I’m very drawn to the novelistic biography, where you really, like in a 19th century novel, get a sense of someone from birth till death. You keep their pulse alive on every page as much as possible, and you have mixed with this all these facts and all this information that we love. And so in a certain way that allows room for a more complex and mysterious person, and I think that people’s lives are more complex than fiction, so biography is great in trying to reconcile all this. I open with a prologue called “Walking Backward,” and it’s a story, first, of O’Connor at five or six years old trying to teach her chicken to walk backwards and this being filmed by Pathe newsreel company who comes to Savannah to film this. The archive still exists. O’Connor, in a rare essay, “King of the Birds,” wrote about this. It was a rare example of confession and memoir and meditation on herself, and why she’d been so, she called it, marked for life by this experience, partly a joke on her own fame, in a sense. But she did talk about it often. She liked to tell the story of the chicken walking backwards to Robert Lowell and people later on, and I do think, though ,that if I had to pick one kind of trait, the contrariness of O’Connor explains a lot, so in a sense while I was leaving it open to hopefully capture the mystery and complexity of her life, I also started by pointing out contrariness. She was working counter-clockwise to the culture, writing stories with religious messages in a kind of secular culture. The way she lived her life, it was all contrary. When I mentioned race before, that she almost developed backwards, that she was in favor of integration when it was shocking to everyone in town in 1948, and when it became more popular in the early ’60s then she was suddenly against it. So in that way I did have certain interpretations of her that go through, like leitmotifs.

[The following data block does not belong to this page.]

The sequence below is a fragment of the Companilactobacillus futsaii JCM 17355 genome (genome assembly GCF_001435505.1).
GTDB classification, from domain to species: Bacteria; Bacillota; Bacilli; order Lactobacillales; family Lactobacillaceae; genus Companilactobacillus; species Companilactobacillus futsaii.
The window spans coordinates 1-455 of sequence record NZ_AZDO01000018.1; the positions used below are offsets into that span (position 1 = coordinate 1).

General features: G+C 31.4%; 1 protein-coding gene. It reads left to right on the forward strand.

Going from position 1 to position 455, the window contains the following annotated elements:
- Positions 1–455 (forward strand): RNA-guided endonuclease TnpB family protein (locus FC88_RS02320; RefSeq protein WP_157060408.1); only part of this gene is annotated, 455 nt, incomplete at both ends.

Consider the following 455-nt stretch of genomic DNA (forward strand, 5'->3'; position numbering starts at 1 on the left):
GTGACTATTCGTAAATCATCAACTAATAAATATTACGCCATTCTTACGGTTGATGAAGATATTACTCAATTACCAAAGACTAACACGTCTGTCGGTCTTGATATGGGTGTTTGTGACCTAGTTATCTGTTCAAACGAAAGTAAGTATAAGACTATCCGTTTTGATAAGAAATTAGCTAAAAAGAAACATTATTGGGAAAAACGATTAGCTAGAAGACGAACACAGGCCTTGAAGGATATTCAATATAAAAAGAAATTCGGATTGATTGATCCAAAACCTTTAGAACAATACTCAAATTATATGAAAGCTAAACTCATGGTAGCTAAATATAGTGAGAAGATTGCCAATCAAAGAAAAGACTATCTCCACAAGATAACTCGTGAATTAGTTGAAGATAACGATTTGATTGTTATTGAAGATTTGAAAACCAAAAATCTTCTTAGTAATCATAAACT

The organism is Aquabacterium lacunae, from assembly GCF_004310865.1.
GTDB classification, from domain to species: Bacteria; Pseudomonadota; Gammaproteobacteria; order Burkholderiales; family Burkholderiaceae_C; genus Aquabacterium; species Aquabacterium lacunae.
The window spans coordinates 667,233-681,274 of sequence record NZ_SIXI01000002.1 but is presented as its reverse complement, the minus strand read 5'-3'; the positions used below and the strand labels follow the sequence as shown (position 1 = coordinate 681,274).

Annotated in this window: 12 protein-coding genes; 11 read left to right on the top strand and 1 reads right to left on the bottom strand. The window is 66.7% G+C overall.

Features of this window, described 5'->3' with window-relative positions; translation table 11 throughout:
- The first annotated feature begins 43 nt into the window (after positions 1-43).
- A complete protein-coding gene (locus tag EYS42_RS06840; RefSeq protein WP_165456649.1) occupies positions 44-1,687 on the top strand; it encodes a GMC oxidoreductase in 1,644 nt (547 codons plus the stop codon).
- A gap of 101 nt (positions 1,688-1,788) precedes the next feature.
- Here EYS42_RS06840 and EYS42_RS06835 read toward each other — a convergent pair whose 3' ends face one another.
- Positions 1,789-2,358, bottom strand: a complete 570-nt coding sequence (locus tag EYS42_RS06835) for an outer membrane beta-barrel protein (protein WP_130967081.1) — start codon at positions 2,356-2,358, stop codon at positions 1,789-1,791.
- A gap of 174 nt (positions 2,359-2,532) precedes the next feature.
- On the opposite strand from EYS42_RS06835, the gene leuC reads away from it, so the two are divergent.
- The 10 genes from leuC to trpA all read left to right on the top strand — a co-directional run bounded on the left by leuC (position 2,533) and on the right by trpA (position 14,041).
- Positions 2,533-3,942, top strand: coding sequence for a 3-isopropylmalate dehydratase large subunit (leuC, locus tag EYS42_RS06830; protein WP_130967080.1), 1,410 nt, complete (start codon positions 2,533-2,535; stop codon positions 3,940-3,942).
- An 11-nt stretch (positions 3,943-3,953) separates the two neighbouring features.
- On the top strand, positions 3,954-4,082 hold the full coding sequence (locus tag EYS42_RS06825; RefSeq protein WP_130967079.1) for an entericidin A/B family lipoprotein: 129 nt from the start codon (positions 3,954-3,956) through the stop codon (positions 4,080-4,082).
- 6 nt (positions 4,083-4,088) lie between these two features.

There’s a lot of significance to the peacocks, and it’s become her logo. It’s on the cover of my book. It’s often associated with O’Connor. I do think the key to the peacock is a little bit of the chicken walking backwards. She said it herself: whatever that was all about, actually it led to my peacocks. In her life, when she returned to the south and comes to live with her mother on the dairy farm, two things happen. She starts writing these great stories, and she orders her first peacock, and she’d never actually seen a peacock. By the end of her life she had 39 peacocks, which would, at least twice in the correspondence, they would all open their tails simultaneously, she said. These tails were a map of the universe, so there’s great beauty, and so she was obviously a great pattern-maker in her fiction. The last story that she wrote, “Judgment Day,” was a retelling of the first story, “The Geranium,” that she had published in Iowa. But also in her life she was sending messages and living by design, and so the peacock becomes her self-chosen kind of a symbol, and I think she liked it because it was a comic and gawky bird, like herself. It ate her mother’s flowers and kept everyone awake all night, and then at a certain transfigurative moment tails would open, and here’s all this beauty, which she saw as a symbol of the way her fiction worked, and also in the Middle Ages the peacock was a symbol of Christ in the church, so it all lined up for her in the peacocks.